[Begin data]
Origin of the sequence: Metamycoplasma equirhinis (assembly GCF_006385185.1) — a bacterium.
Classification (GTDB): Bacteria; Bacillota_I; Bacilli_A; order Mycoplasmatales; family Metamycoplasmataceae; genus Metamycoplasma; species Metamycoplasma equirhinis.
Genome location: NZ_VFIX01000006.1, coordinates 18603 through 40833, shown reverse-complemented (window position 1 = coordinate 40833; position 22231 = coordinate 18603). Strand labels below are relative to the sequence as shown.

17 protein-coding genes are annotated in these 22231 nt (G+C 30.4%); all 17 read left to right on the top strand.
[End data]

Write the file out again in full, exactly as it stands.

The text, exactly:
Origin of the sequence: Metamycoplasma equirhinis (assembly GCF_006385185.1) — a bacterium.
Classification (GTDB): Bacteria; Bacillota_I; Bacilli_A; order Mycoplasmatales; family Metamycoplasmataceae; genus Metamycoplasma; species Metamycoplasma equirhinis.
Genome location: NZ_VFIX01000006.1, coordinates 18603 through 40833, shown reverse-complemented (window position 1 = coordinate 40833; position 22231 = coordinate 18603). Strand labels below are relative to the sequence as shown.

17 protein-coding genes are annotated in these 22231 nt (G+C 30.4%); all 17 read left to right on the top strand.